Others argue quite reasonably that the persuasiveness of legal writing turns on the authorities cited rather than any legal proposition’s abstract reasonableness. They argue that requiring the reader to bounce up and down on the page to check the authorities is far more disruptive (even if less infuriating than interrupting love-making to answer the doorbell). For my part, I have resolved the tension with the informal rule that I will embed my citations in trial courts (especially Judge Bredar’s court) but footnote my citations in appellate courts (but not Judge Posner’s court). Of course, whenever a practitioner has the benefit of knowing a judge’s preference, follow the preference.
Just when I thought that “footnotegate” had finally run its course, something remarkable happened late last week; Judge Bredar amended his infamous “benchslap” opinion, issuing an October 28 supplemental memorandum opinion that replaces the paragraph that had so inflamed the “Twittersphere’s legalati” with a more restrained and conciliatory paragraph. Judge Bredar explained the reasoning for the change:
The relevant portion of the Court’s unpublished Memorandum and Order (ECF No. 42) was inartfully drafted, and it could be read to hold that the Local Rules forbid the citation of authorities in footnotes. They do not. Further, while the Bluebook certainly sets out many “rules,” those provisions are not incorporated into this Court’s Local Rules. Nonetheless, the undersigned endorses the specific convention outlined in The Bluebook in Rule B1.1 regarding citations in footnotes.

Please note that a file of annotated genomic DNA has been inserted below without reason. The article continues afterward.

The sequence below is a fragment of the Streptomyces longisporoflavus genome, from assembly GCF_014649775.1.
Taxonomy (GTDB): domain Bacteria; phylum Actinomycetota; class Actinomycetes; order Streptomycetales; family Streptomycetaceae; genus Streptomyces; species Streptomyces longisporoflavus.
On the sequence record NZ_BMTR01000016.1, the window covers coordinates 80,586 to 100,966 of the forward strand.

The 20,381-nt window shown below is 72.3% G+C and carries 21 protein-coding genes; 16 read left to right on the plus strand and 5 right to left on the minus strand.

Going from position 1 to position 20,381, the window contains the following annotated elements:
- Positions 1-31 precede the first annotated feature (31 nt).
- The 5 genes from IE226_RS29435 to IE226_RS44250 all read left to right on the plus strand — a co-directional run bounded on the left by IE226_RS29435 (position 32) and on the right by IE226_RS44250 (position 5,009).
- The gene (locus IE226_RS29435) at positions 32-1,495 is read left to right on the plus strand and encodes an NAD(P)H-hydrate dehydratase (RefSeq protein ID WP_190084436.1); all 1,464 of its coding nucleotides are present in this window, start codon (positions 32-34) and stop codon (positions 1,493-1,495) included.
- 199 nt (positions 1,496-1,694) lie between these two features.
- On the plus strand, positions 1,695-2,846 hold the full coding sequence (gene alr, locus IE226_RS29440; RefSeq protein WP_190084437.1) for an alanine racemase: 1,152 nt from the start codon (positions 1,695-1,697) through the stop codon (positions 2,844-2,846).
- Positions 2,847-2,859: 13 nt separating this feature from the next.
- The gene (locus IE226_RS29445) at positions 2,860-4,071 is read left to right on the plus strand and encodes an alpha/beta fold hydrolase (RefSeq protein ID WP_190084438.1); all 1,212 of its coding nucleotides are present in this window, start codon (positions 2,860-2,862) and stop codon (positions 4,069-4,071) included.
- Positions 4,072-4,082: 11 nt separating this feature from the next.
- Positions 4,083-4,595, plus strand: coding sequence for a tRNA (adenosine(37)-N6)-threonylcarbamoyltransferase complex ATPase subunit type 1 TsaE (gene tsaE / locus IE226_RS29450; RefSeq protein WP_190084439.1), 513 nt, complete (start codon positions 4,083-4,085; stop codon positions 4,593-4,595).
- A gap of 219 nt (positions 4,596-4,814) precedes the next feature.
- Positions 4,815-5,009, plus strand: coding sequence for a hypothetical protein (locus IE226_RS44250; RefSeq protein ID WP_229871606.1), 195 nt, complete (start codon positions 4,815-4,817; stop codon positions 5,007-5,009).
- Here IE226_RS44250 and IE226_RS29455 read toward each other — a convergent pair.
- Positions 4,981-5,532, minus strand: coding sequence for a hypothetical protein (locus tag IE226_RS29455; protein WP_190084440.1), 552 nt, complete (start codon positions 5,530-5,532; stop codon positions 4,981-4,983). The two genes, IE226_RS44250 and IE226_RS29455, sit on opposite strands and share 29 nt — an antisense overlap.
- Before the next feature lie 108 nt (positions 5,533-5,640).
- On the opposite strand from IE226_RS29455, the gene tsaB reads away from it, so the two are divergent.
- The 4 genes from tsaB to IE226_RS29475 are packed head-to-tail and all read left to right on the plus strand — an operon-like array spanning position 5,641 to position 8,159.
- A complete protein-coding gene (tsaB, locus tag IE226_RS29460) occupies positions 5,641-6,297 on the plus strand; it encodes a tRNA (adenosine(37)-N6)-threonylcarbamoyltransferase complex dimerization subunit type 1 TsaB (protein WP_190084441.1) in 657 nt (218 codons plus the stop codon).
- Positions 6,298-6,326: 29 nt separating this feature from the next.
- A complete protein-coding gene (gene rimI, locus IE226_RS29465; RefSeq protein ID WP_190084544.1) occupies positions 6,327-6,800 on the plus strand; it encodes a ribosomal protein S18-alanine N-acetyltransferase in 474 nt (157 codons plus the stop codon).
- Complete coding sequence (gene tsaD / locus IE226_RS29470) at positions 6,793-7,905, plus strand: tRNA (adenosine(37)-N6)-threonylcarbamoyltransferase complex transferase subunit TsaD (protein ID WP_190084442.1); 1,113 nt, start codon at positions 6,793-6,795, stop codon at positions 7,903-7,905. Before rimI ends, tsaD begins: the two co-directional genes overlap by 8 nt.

He explained why textual citations were so valuable adding that “Trial courts in particular must focus on both the proposition and the authority before ascribing weight to an argument. This process is hindered when the authority is tucked below in a footnote rather than placed front and center in the text.”
Having done all that was needed to correct the missteps in the prior opinion and put the issue to rest once and for all, Judge Bredar—to his great credit—graciously added two more sentences: “Finally, the Court regrets the last sentence of the paragraph that is now deleted via this amendment and supplement. That sentence was intemperate.”
Although this formatting dust-up now appears to have ended amicably, this unusual episode has not left Maryland appellate practitioners with a bright-line rule on footnoting citations. The relevant rules are silent on the issue and the competing Garner and Posner camps both make compelling points; practitioners would be well served to read each author’s analysis. My compromise position of footnoting citations only in appellate courts is buoyed slightly by Judge Bredar’s emphasis on text citations for “Trial courts in particular.” But one cannot reasonably construe Judge Bredar’s supplement as endorsing footnoted citations in appellate courts. The only strong recommendation I have is to learn all you can about an individual judge’s preferences and follow those if possible. This entire episode shows that something as seemingly insignificant as the use of footnotes can stir surprisingly strong reactions in the reader.